Is classroom decoration important for early childhood learning?
Photo by Arthur Krijgsman
Throughout their lives, people grow by adapting and reacting to their environments. For example, think about a child who’s climbing a tree in the middle of summer. He’s learning physical coordination and practicing calculated risk. Different environments offer different opportunities for learning through experimentation and observation.
When children feel secure in their environment, they’re able to fully engage with their surroundings. Curiosity, openness, and risk-taking are all necessary for learning. So is stimulation from people and the surrounding environment. That’s why having appropriate classroom decor is an important part of early childhood learning.
Research on early education classrooms suggests that too much decor can be distracting for students. Proponents of minimalism suggest a simple approach to adult decor for similar reasons – a calm space can create a calm mind. However, these studies don’t mean that all decor is distracting or harmful for students.
During their early years, kids are learning how to manage their attention. If they’re surrounded by bright shapes and pictures, they may struggle to pay attention when the teacher speaks. Classroom decor should be directly connected to the classroom so it serves to redirect students back to learning material.
One way decor can help students is by physically reminding them of classroom rules and procedures. Procedures are the steps you want a student to take in a specific situation, like how to ask for help or what to do if they need to use the restroom. Procedures reduce distractions and help students focus so they can learn and retain information.
Many teachers use posters and other visual aids to remind kids how to behave in the classroom. The faster students learn these procedures, the smoother class goes and the more attention kids can give to learning. For very little kids, you should include pictures along with words to help them remember each step.
One of the most important parts of early education is teaching kids to have confidence in themselves. This happens through connection, affirmation, and allowing kids to take risks. Studies show that one of the best ways to help kids develop confidence is by teaching them to think with a growth mindset.
You can use classroom decor to boost kids’ confidence by displaying their projects and artwork on the walls throughout the year. The public display creates an opportunity for kids to showcase their strengths and see how far they’ve come. It can help develop motivation and goal-setting and teach kids to handle the social pressure of being an individual.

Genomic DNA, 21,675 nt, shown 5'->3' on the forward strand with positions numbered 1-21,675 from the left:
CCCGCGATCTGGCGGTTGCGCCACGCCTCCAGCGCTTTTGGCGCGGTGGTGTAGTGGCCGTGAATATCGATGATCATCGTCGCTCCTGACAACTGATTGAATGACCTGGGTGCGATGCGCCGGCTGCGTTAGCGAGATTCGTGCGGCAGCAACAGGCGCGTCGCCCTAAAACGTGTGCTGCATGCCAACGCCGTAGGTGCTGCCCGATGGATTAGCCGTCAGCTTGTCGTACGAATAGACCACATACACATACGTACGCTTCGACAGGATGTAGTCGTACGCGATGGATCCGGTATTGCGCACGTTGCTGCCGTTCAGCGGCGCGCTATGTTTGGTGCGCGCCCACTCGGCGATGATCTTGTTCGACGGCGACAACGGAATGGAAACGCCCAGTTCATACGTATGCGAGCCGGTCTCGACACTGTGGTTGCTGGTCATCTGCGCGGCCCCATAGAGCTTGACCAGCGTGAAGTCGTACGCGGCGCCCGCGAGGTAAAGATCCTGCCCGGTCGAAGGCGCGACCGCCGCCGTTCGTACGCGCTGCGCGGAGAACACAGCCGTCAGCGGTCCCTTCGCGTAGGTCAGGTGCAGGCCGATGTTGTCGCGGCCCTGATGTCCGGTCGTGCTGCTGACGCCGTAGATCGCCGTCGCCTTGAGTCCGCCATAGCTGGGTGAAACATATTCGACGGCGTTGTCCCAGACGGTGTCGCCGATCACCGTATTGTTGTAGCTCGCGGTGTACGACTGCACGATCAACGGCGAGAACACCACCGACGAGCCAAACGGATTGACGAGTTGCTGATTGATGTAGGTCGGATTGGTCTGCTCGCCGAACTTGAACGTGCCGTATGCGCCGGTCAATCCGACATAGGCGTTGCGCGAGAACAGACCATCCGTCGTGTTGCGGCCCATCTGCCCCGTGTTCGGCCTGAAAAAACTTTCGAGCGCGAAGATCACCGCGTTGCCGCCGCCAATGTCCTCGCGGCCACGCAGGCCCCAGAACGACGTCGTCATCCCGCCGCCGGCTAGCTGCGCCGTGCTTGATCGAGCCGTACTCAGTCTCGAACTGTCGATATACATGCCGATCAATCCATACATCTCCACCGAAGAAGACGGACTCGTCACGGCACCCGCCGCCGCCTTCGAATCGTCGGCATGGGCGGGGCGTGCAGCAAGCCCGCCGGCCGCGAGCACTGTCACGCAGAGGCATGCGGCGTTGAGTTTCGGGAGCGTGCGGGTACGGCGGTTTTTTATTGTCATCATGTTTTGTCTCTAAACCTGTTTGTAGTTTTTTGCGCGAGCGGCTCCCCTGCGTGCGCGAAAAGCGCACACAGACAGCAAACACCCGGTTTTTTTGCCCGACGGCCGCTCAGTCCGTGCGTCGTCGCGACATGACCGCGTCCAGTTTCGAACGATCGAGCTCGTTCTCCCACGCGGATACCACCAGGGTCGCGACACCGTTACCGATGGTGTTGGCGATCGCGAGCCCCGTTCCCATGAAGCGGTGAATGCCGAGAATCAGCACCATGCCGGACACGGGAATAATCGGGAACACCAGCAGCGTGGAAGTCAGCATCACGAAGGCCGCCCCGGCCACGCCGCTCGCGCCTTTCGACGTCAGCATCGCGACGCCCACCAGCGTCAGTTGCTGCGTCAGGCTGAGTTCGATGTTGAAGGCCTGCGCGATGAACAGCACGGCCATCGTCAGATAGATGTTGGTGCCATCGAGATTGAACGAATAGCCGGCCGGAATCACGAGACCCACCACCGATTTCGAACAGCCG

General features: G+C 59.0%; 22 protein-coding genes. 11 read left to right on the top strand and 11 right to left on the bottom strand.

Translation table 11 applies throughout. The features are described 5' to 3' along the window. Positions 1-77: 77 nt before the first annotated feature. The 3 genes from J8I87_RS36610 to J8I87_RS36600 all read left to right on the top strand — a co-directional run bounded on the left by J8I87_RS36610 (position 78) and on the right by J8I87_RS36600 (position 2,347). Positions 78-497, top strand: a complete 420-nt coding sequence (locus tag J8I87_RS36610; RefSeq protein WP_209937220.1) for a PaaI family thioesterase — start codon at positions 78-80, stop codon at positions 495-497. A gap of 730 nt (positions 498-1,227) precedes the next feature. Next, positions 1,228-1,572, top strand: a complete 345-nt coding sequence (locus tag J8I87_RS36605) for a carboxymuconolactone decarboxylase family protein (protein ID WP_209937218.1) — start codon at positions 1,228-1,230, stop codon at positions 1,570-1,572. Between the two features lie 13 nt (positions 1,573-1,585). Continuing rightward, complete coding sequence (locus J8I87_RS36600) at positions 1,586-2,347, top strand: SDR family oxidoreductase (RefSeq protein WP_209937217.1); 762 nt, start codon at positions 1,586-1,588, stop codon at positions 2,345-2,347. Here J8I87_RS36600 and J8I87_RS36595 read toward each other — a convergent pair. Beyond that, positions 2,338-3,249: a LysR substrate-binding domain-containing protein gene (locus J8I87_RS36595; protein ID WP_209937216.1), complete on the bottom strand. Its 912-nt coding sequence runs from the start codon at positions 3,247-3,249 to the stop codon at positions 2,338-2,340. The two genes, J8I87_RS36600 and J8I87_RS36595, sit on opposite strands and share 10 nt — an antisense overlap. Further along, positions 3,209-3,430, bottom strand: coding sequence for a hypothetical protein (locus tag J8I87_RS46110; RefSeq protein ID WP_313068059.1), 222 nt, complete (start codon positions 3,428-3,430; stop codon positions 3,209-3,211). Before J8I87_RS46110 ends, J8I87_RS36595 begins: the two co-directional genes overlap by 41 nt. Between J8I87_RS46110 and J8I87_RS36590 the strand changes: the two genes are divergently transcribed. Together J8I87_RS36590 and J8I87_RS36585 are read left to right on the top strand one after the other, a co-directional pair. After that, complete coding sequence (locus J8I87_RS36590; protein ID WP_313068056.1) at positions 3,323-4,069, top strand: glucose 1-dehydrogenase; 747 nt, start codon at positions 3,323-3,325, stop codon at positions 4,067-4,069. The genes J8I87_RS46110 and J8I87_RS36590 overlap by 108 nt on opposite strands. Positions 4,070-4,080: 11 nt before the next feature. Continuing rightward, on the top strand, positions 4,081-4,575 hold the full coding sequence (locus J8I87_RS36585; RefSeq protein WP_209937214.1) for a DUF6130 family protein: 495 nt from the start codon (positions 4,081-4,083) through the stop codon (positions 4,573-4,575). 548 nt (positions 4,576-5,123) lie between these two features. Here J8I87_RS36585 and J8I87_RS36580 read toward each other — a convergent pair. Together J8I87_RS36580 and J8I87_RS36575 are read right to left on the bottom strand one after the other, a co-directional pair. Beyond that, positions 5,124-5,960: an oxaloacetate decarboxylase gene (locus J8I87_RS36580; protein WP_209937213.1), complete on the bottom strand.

Many early education classrooms are decorated in a rainbow of colors. This attracts attention and stimulates kids’ curiosity. However, having too many colors can be distracting and creates a feeling of clutter in your classroom. Consider toning it down to a few coordinating colors so it’s easier for your students to stay focused and engaged.
Blue and green are both calming colors. White and other neutrals are good options for wall colors and some teachers use bright colors like yellow and orange as accents to keep students awake and stimulated. The lighting in your classroom can also affect student concentration – plenty of natural light is ideal.
Clear the air
Although it’s not discussed often, poor air quality in the classroom can also affect student learning. Several studies have shown that students’ grades improve after filter systems are installed and their air is cleaner. Poor air specifically affects concentration levels, making it more difficult for students to pay attention and learn.
Try installing an air purifier in your classroom to improve your students’ experience. In addition to sharpening concentration, clean air can also reduce anxiety for students with asthma. It’s an invisible change that will make a major difference in the atmosphere of your classroom. To get the most out of your air purifier, you’ll need to change the filter regularly.
Decorate with intention
The decor in your early education classroom is important because it creates an environment that stimulates learning. Too many colors, pictures, and posters can distract students, while too few can make your classroom feel cold and sterile.
Children have vivid imaginations and naturally engage with the world around them. You can support their early education by creating a classroom environment that’s peaceful, fun, and designed to build their confidence. Start with these five tips and don’t be afraid to adjust your goals to better support each student.